Background: In the era of big data, networks are becoming a popular factor in the field of data analysis. Networks are part of the main structure of BeGraph software, which is a 3D visualization application dedicated to the analysis of complex networks.
Objective: The main objective of this research was to visually analyze tendencies of mental health diseases in a region of Spain, using the BeGraph software, in order to make the most appropriate health-related decisions in each case.
Methods: For the study, a database was used with 13,531 records of patients with mental health disorders in three acute medical units from different health care complexes in a region of Spain. For the analysis, BeGraph software was applied. It is a web-based 3D visualization tool that allows the exploration and analysis of data through complex networks.
Results: The results obtained with the BeGraph software allowed us to determine the main disease in each of the health care complexes evaluated. We noted 6.50% (463/7118) of admissions involving unspecified paranoid schizophrenia at the University Clinic of Valladolid, 9.62% (397/4128) of admissions involving chronic paranoid schizophrenia with acute exacerbation at the Zamora Hospital, and 8.84% (202/2285) of admissions involving dysthymic disorder at the Rio Hortega Hospital in Valladolid.
Conclusions: The data analysis allowed us to focus on the main diseases detected in the health care complexes evaluated in order to analyze the behavior of disorders and help in diagnosis and treatment.
Currently, the medical care provided in a wide range of clinical applications makes use of the latest technologies, multimedia data, multidimensional medical images, videos, and data based on sensors and texts . In the area of mental health, algorithms and data mining techniques are used to extract large volumes of predictive data, build models based on large-scale medical information, and predict diagnoses [ ]. Despite its advantages in the medical field, these techniques and algorithms pose a computational challenge. Complex data management and software design are necessary [ , ]. Medical applications linked to the network sciences, which are responsible for collecting, managing, analyzing, interpreting, and presenting data, allow the development of visualization tools that support diagnosis and medical decision making [ , ].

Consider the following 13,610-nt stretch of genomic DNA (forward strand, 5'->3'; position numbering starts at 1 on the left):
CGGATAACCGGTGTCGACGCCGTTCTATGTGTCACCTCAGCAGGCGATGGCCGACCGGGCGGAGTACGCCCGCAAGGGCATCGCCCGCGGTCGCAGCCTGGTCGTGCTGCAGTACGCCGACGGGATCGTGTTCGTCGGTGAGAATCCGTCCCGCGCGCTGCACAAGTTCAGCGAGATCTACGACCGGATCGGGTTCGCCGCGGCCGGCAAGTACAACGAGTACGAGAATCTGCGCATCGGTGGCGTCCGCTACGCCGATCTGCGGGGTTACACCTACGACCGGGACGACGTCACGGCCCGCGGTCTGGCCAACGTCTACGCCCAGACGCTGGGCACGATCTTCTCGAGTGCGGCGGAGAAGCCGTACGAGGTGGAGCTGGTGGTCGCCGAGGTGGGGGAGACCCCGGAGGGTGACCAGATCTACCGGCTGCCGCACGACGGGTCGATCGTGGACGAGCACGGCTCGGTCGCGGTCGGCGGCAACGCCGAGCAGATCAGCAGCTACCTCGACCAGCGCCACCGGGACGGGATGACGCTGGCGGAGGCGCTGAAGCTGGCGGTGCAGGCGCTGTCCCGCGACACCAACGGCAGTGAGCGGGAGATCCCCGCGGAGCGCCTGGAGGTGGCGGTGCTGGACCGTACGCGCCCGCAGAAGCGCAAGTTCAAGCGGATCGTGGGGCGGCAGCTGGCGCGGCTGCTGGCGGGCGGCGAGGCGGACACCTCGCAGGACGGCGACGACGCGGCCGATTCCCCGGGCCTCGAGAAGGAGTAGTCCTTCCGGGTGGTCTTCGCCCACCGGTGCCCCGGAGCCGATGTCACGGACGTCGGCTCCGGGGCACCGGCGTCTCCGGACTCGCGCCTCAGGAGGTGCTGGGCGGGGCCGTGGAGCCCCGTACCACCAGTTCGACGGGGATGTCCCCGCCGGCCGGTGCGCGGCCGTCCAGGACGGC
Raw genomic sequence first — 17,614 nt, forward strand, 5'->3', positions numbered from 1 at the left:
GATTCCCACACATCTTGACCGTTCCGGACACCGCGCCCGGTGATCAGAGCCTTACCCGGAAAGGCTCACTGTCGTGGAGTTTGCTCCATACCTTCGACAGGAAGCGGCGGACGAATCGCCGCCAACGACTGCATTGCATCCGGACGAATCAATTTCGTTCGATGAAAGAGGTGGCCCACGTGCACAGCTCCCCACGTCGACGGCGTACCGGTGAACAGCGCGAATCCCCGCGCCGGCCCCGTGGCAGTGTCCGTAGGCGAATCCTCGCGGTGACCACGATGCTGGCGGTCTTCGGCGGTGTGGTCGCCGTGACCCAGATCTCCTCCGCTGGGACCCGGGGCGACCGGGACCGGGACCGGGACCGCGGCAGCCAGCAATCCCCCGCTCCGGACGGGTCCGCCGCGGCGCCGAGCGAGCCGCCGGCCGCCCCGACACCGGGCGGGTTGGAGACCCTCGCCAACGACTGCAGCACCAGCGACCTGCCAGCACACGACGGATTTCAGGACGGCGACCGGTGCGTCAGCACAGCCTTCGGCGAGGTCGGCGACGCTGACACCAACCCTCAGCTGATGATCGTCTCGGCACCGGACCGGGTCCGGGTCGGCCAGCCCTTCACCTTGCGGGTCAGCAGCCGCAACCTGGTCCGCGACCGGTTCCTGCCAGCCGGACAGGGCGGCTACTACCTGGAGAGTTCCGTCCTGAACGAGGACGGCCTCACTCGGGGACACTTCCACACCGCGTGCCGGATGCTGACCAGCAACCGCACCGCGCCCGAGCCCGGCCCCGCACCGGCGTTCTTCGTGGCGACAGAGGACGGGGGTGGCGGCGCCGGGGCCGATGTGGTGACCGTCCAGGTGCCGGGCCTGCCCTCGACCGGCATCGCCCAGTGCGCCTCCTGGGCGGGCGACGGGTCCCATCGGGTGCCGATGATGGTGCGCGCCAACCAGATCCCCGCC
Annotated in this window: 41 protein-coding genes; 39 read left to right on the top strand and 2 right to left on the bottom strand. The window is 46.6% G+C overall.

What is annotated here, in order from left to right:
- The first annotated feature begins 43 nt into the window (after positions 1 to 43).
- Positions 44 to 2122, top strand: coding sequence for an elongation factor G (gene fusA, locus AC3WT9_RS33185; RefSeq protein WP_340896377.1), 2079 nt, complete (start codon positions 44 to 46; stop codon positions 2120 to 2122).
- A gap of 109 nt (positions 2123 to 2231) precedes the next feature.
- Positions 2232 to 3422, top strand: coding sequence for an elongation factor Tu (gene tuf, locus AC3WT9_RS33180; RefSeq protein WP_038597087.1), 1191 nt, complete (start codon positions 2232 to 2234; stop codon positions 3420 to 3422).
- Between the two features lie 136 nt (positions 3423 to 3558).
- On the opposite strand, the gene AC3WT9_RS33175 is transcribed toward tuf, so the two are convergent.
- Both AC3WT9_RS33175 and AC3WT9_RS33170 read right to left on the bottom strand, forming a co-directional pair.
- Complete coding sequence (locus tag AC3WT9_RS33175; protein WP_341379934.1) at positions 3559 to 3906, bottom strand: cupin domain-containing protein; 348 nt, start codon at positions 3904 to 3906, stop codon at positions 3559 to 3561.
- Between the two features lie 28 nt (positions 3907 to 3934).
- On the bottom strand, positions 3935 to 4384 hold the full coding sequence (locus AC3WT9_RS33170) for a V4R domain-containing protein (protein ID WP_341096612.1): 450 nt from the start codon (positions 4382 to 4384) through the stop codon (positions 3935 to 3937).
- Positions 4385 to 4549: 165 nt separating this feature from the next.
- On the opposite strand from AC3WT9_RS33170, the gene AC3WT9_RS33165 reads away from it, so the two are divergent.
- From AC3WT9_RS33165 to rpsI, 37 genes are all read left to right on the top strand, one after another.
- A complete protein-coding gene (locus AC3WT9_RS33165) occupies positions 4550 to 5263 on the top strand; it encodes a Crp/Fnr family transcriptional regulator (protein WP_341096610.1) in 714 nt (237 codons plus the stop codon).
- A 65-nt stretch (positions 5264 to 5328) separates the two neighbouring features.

Today, we have web-based 3D visualization tools that allow the exploration and analysis of data [, ]. BeGraph is a computing application, in the cloud, dedicated to the visualization and analysis of complex networks for companies and the scientific field. Networks are becoming popular in the field of data analysis and big data because they contain information that other data structures lack [ ]. Characteristics, such as the phenomenon of the small world, the diffusion of events, and the grouping in clusters based on communities, are exclusive of networks. Additionally, networks are the basic data structure in BeGraph. A network is a set of N entities called nodes related by a set of L links that represent binary relationships. Nodes and links can have associated properties, either imported from a data source or calculated with BeGraph [ ].
The BeGraph software uses different metrics that consist of mathematical operations based on the graphics theory used to characterize the network. These metrics provide information about the centrality of the nodes, busiest links, cohesion properties, grouping of networks, and topology [, ].
The purpose of this research was to analyze the trend of mental health illnesses in a region of Spain through BeGraph in order to make health-related decisions, thus helping medical personnel to focus their research on preventing and improving the life quality of patients most affected by the most common diseases.
There are similar studies that show the viability of our research. In a previous study , the authors presented a 3D medical graphical avatar (MGA). It is a web-based personal health record visualization system designed to explore web-based delivery of a wide array of medical data types including multidimensional medical images, medical videos, text-based data, and spatial annotations. In a previous report [ ], the authors developed an interactive 3D tool to facilitate the visualization and exploration of covariate distributions and imbalances across evidence for network meta-analysis (NMA). In another report [ ], researchers developed 3D molecular dynamics visualization (MDV) that offers an immersive viewing experience of biomolecular systems.
Below, we provide a description of BeGraph, the methodology used, the results obtained in the study, and the discussion and conclusions of the investigation.